Thursday, April 28, 2011

Round 2 - Bring on the Predators

Let's face, Round 1 with the Chicago Blackhawks was enough to drive a guy to drink. Taking the series to overtime in Game 7 was bit much for we faint of heart. But, here we are starting a new series with the Nashville Predators.

When the Canucks pulled off the big win in Game 7, I'd sent out an e-mail of relief to friends in far-flung locations - like Australia and Abu Dhabi - you know, places where they don't play much hockey. They know the city is gripped with Canuck fever though. When I said that the boys were going to take on Nashville in Round 2, Sheila - a transplanted Vancouverite who's been living in Oz for decades now - replies, "Nashville has a team???"

For the next while, we're going to see just how good of a team they really do have.

But, with a new round of the playoffs comes a new BC winery to match up with our series. Seeing how we went through eleven different bottles of Red Rooster wines during the Chicago series, I had to pick a winery that we can potentially draw almost as many wines from our cellar, should the need arise. I figured that, since Karen Gillis' wines were up to the task in Round 1, maybe I should go with her her mentor, Howard Soon's, wines at Sandhill. We've added a number of Sandhill wines to The List over these first two years of the Odyssey, so a number of the wines for this series will be new vintages rather than new varietals or blends - but you know we love Howard's wines and this will be great a great opportunity to serve up some of the older vintages we have in the cellar.

787. 2004 Sandhill One (VQA Okanagan Valley)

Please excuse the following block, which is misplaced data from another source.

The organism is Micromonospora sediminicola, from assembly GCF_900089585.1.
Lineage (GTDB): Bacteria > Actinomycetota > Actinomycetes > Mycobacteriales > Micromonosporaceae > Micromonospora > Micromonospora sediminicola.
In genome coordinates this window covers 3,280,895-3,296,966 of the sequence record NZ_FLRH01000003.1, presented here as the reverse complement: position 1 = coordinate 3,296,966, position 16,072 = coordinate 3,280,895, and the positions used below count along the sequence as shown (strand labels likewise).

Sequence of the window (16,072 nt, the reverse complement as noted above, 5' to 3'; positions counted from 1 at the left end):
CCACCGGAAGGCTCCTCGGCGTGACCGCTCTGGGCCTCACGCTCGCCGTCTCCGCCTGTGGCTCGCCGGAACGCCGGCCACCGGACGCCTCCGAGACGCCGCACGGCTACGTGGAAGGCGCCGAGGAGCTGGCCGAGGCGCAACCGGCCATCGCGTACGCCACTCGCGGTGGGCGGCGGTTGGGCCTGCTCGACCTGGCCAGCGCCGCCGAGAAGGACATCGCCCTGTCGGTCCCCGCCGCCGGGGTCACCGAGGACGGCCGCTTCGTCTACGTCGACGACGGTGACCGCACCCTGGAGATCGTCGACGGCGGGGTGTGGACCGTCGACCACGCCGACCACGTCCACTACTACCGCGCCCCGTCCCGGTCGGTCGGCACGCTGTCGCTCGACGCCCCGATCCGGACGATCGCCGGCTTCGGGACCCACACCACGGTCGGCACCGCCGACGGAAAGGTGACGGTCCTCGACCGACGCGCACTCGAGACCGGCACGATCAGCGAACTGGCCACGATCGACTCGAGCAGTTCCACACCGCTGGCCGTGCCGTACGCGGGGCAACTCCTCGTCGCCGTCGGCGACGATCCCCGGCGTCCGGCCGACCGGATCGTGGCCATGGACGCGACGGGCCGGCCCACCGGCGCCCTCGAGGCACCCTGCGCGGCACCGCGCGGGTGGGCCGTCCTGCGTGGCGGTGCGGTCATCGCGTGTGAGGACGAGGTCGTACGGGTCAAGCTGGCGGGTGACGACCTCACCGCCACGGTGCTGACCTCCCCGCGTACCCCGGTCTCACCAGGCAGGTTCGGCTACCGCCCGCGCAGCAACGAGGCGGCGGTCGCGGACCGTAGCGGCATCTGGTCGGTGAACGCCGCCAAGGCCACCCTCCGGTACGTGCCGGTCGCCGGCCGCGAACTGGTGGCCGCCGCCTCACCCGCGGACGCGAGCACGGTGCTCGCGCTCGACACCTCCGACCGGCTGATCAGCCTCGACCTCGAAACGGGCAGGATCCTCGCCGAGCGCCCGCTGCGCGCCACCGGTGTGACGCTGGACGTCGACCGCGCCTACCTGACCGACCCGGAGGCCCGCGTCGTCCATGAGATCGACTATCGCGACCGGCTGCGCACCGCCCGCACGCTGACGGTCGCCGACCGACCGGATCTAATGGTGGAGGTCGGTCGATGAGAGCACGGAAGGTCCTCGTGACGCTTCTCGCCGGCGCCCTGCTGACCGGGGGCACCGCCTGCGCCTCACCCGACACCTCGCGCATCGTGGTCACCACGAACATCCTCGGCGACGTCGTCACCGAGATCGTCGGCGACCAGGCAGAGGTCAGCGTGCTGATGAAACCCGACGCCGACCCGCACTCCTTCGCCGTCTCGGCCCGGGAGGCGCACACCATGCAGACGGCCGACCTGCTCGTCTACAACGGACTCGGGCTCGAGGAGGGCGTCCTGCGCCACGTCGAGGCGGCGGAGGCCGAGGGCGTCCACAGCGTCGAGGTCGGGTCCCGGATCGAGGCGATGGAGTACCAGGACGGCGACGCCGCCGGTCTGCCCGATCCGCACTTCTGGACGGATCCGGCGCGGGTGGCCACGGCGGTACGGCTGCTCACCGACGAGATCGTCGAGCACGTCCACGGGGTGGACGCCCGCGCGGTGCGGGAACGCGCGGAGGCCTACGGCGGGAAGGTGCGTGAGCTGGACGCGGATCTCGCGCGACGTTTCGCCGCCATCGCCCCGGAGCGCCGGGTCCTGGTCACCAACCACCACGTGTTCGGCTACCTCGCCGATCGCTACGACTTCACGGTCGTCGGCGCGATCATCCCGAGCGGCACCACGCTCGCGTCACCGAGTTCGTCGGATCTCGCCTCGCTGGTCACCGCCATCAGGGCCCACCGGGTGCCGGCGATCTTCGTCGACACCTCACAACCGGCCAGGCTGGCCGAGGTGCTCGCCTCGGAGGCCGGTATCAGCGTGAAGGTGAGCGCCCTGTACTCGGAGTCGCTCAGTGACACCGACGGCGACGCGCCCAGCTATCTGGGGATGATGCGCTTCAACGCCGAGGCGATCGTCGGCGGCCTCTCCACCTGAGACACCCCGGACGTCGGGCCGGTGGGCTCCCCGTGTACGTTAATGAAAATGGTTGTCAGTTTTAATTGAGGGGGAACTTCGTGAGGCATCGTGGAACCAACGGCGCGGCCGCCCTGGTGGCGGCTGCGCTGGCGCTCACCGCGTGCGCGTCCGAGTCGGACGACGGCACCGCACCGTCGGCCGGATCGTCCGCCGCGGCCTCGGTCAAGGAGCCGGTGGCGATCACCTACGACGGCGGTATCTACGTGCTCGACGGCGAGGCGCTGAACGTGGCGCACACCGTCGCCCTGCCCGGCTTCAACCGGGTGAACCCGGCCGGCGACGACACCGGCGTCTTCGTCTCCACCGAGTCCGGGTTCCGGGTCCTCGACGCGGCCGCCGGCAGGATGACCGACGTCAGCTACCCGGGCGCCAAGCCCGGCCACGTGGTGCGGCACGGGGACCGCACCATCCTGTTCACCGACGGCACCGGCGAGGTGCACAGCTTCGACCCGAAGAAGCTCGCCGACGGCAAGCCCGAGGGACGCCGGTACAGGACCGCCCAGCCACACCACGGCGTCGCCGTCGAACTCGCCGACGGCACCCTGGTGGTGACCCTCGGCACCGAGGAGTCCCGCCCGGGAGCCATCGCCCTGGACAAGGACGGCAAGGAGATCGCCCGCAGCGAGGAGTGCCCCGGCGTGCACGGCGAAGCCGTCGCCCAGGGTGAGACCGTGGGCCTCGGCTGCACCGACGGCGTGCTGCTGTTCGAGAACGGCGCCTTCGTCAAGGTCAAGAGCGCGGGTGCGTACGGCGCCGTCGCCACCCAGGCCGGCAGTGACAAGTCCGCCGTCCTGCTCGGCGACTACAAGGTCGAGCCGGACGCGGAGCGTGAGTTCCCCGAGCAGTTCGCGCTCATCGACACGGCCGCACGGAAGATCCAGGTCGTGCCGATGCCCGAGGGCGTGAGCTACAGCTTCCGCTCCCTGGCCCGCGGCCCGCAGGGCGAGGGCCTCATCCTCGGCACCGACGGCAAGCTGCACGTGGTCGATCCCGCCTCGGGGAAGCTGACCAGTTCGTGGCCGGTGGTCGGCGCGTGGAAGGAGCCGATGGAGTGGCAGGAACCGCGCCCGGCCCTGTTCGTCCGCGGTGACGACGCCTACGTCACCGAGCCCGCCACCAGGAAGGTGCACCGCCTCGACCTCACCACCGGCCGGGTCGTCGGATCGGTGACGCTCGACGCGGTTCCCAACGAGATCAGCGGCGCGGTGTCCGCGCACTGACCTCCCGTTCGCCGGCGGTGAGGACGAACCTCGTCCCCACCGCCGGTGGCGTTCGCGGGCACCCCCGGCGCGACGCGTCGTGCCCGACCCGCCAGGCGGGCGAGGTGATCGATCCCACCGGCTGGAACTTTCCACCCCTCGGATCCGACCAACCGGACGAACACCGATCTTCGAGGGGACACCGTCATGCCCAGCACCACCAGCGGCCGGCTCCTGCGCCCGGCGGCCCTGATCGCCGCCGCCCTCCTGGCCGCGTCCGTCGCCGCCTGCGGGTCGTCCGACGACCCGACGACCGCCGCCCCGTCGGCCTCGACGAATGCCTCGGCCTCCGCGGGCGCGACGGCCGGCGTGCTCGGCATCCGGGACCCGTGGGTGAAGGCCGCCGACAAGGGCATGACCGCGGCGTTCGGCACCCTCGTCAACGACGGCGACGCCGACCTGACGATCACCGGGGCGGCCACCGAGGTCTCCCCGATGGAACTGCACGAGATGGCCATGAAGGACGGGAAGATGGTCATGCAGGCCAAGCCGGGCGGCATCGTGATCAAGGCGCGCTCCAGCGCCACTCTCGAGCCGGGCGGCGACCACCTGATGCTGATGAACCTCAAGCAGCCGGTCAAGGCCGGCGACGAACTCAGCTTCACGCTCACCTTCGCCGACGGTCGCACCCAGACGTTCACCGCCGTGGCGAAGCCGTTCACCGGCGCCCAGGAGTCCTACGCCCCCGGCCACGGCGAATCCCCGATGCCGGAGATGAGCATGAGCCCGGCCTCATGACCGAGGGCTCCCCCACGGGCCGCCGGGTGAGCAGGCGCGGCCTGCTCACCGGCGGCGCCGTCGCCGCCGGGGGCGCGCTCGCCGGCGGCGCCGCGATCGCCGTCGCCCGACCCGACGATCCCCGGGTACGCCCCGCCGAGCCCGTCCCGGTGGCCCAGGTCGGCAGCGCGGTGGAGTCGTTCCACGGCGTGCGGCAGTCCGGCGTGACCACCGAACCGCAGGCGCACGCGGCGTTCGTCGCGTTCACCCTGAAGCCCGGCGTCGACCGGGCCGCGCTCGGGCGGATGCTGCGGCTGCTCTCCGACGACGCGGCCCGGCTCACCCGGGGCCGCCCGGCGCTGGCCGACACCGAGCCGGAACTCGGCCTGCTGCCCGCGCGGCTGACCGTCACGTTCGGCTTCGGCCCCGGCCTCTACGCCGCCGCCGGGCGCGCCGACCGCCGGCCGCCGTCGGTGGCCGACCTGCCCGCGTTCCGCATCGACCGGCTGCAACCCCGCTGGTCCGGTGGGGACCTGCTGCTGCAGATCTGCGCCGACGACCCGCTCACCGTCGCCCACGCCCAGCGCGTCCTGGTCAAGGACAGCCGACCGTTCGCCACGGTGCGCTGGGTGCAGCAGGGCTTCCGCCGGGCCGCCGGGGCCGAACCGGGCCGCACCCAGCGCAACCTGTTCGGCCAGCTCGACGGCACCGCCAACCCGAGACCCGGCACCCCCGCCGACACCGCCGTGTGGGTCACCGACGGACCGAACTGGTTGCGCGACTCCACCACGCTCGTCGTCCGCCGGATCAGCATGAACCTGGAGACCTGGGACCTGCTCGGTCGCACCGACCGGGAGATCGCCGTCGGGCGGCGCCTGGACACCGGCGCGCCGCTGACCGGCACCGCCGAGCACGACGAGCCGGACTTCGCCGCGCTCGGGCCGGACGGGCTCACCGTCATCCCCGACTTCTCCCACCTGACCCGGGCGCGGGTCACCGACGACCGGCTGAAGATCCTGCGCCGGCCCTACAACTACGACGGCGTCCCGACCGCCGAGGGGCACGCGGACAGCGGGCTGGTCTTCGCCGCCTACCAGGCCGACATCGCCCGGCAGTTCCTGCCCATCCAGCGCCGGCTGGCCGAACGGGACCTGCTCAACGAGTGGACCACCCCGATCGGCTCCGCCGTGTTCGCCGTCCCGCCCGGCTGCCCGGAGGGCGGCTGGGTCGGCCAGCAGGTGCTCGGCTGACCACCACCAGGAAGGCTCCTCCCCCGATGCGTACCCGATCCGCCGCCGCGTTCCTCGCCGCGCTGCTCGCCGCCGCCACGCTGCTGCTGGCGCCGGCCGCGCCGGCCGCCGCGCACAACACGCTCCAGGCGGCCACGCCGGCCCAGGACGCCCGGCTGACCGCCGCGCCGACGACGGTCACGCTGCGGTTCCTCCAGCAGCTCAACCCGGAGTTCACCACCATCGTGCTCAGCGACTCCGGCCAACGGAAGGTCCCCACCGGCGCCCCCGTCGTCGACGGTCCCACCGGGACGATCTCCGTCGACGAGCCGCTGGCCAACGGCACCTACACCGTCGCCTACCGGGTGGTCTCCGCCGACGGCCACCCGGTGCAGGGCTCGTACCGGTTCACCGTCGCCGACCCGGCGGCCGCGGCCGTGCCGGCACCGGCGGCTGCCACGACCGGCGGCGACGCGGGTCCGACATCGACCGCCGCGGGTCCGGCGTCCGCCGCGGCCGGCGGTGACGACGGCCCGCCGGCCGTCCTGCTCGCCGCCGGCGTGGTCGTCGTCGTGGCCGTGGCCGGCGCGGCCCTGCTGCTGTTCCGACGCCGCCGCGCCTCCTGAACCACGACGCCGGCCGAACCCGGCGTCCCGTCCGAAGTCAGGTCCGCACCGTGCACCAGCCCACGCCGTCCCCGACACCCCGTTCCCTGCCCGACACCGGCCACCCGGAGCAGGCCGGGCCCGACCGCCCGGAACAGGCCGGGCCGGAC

With over 30 years of winemaking experience, there's been plenty written about Howard Soon - including a smattering on this blog. I find myself continually gravitating to Soon's Small Lots Program. These wines are ever-evolving and generally involve barrels that just seem to stand out above all others or use fruit from distinctly unique vineyard blocks that somehow speak volumes with experimental varietals (at least for the Okanagan) or innovative vineyard management.

A stalwart part of the Small Lots Program has been a series of blended wines - simply named "One," "Two" and "Three." It made sense to me that we open a bottle of One for Game 1 in the series. Like playoff tickets that are crazy difficult to get ahold of, there was never a lot of this wine available. It's not called the Small Lots Program for nothing - only 511 cases of this wine was made. A Cab Sauv-heavy Bordeaux blend, the earlier vintages of this wine were some of the first to start incorporating Petit Verdot (9%) and Malbec (9%) into the blend. This wine is interesting in that I'd certainly expect a BC Bordeaux or Meritage blend to use Merlot as a blending component before Petit Verdot. Indeed, you still won't see a whole lot of Petit Verdot being grown in the province.

A good blend and its winemaker, much like a good hockey team and its coach (if you'll pardon the gratuitous analogy), are generally a whole lot more successful when all the attributes of the individual components are more thoroughly understood. Much like I have to trust that Canucks coach, Alain Vigneault, will come up with the right mix of players and lines in this series, I trust that Howard Soon saw something in the profile of the Petit Verdot and Malbec that just heightened the best qualities of the Cab.

We certainly enjoyed the wine enough though - and we enjoyed the 1-0 Canucks win. If the Canucks don't find easier ways to beat Nashville goalie, Pekka Rinne, however, I don't know if I'm going to be able to handle such a close checking, low-scoring series with only one bottle of wine a game.

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